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Cold chain development in Africa

Written by © Eamonn Ryan | Cold Link Africa

All photos © Eamonn Ryan | Cold Link Africa

The second annual GCCA African Cold Chain Conference was held on 2-4 August in Cape Town. A panel discussion was moderated by Greg Laurin, chairman of Global Cold Chain Foundation, to discuss the current state of the cold chain in South Africa and Africa as a whole.

The panel discusses opportunities and challenges faced by the cold chain in Africa.
The panel discusses opportunities and challenges faced by the cold chain in Africa.

A diverse group of panellists with extensive experience in the industry provided valuable insights into the challenges and opportunities being faced by the cold chain over the past six to twelve months and the coming six to 18 months.

The panel consisted of:

  • Newton Matope, president of BigCold, a company which has been investing in Kenya’s supply chain for the past 30 years, with a specific focus on cold chain for the last 16
  • Chris Creed, managing director of Vector Logistics, with 17 years of industry
  • Owusu Akoto, CEO and founder of FreezeLink, a Ghanaian with a background working with companies in the consumer goods sector tackling the 50-60% wasted and lost in African food value chains.

Matope highlighted one significant trend as the rise of cold storage startups that offer solutions to farmers. To address high start- up costs, the region had seen a new model of ‘cooling as a service’ (CaaS) helping farmers store their produce after harvest, avoiding reliance on middlemen who often take advantage of price fluctuations and leave farmers with little profit. This trend is expected to grow in the coming years.

Akoto had observed an increase in export projects focusing on fruits and vegetables in countries like Ghana, Benin and Togo. However, there is a lack of expertise in engineering and cold chain management, making it challenging to deliver the required services. At the other end of the value chain, there is a growing demand for cold chain solutions in the hospitality industry, particularly tourism in Ghana and more broadly throughout West Africa, where the big international fast-food chains like Burger King have started moving in, requiring reliable supply chains. In East Africa, the push for cold chain was similarly being applied by supermarket chains.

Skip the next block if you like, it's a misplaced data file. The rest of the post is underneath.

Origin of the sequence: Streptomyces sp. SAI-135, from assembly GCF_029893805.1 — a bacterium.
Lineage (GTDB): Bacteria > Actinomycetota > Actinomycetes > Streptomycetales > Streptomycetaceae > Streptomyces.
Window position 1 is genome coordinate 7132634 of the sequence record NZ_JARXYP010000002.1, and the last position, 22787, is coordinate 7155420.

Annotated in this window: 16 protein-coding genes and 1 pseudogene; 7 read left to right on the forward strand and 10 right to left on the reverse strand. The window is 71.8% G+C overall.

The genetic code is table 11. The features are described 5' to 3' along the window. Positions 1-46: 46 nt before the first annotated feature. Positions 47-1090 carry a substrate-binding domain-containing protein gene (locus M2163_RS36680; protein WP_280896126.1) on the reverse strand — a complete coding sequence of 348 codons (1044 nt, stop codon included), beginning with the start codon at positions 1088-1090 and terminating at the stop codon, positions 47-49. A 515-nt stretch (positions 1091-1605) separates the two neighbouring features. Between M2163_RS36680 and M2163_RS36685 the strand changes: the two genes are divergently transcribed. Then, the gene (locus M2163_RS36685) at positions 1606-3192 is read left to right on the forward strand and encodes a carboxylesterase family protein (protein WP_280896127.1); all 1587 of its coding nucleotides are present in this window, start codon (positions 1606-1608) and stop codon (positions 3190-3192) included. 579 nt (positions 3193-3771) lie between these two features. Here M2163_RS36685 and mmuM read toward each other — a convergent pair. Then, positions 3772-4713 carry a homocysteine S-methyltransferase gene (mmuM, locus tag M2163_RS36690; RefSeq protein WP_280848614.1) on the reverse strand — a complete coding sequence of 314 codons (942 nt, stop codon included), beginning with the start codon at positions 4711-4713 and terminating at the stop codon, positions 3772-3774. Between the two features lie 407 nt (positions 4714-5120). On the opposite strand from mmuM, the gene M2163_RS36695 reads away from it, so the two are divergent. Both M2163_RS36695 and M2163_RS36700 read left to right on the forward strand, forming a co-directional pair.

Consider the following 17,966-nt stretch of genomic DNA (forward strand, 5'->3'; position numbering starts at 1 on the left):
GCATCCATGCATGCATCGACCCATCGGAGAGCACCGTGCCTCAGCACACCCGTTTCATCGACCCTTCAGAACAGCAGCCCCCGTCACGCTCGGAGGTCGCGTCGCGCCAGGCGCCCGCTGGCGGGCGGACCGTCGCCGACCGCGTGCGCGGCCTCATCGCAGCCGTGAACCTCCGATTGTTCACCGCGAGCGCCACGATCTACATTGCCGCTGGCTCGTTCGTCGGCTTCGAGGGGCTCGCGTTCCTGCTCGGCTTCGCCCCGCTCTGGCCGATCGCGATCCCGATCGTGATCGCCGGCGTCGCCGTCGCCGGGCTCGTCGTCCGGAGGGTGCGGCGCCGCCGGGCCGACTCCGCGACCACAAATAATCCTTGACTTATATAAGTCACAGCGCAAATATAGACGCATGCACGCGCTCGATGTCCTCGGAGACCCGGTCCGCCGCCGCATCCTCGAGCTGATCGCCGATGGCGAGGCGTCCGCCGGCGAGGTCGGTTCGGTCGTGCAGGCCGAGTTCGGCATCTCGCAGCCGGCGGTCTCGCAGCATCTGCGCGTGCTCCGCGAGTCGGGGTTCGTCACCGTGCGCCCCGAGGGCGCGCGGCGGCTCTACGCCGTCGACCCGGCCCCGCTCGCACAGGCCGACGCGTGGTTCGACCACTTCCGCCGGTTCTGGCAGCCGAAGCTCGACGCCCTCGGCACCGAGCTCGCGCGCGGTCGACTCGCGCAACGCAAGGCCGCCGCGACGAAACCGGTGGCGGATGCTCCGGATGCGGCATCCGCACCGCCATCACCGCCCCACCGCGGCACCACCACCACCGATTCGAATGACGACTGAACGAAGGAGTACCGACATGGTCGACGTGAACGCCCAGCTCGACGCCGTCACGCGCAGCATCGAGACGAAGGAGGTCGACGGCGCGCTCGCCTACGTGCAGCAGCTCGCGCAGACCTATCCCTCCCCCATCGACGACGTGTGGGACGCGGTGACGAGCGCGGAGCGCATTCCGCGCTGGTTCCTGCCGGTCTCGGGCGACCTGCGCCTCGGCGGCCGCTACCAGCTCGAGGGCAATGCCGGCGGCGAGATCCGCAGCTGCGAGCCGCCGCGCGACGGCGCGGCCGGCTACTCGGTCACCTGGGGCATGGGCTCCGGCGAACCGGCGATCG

Creed has noted investments in cold chain infrastructure as well as consolidation, particularly in those African countries with growth potential. BigCold outlined the challenges faced by the industry. The lack of understanding and acceptance of cold storage, unreliable and costly power supply, and the complexity and lack of expertise in maintaining cold storage facilities are some of the challenges – with a consequent widespread acceptance that a percentage of food supply is naturally lost. Furthermore, the cold chain is dependent on other infrastructure, such as roads and electricity, which also pose challenges, said Matope.

Akoto described Ghana as somewhat of a “graveyard” for donor-sponsored cold chain projects over the past 20 years. “The skills and expertise to run such projects, especially in rural Africa, is lacking. They build cold chain facilities but thereafter cannot maintain them to keep them running – and this is not easy to fix in the short term,” he noted. “There is a psychological barrier to outsourcing logistics, as customers need to be comfortable with the idea of relying on external providers.  In order to provide end-to-end cold chain solutions, we need access to reliable transportation and storage facilities, which can be expensive and difficult to secure. Overall, power supply, infrastructure and the reluctance to adopt cold storage practices are the main challenges we face in Africa’s cold chain industry.”